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Replica of Cherokee summer house

Replica of Cherokee summer house

Cherokee women lived in the same house for their whole life, with their mothers. When they got married, their husband moved into their house with them. When they had children, the children also lived in that house. But when the boys grew up and got married, they moved into their wife’s house.

Cherokee people also had people who were enslaved living in their houses. Often these slaves were prisoners of war from other nearby people like the Iroquois or the Creek people.

Cherokee fishing weir: a sort of stone fish trap in a river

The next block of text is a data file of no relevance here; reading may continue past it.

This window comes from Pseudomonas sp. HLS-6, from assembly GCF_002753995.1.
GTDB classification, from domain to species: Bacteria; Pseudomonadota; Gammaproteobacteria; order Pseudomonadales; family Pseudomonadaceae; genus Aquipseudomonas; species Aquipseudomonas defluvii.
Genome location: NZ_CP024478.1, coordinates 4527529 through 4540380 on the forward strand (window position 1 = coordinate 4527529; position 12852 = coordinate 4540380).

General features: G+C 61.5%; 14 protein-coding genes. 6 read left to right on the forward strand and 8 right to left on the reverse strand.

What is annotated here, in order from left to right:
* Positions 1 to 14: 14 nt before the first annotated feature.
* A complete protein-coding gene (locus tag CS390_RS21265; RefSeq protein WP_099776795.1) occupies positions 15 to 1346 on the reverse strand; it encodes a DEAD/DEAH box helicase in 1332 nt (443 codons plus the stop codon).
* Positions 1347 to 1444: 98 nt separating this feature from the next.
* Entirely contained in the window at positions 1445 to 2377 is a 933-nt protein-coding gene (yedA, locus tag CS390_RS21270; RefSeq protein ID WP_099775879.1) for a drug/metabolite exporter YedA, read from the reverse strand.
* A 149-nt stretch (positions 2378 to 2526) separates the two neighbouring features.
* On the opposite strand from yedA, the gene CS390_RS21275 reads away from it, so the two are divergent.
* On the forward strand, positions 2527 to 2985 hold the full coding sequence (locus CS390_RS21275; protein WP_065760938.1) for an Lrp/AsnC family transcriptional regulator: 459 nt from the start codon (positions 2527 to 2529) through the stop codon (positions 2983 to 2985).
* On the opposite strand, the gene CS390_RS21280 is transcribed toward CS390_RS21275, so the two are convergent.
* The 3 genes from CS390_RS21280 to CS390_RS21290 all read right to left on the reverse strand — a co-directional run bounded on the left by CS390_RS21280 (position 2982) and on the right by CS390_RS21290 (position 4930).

Cherokee fishing weir on the Little Tennessee River in Macon County. (Thanks to Ralph Preston)

Cherokee kids didn’t go to school – there weren’t any schools in Cherokee villages. Kids stayed by the side of their parents all day and worked at whatever their parents were doing, or they went off on their own to have adventures, pick berries, or hunt. Cherokee people encouraged boys and girls to do different work. Girls worked in the fields, planting and hoeing the corn, and then harvesting it. Boys learned how to hunt and fish.

Learn by doing: pick berries to eat
More about the Cherokee

Bibliography and further reading about the Cherokee people:


Cherokee History
Native American Daily Life
Native Americans home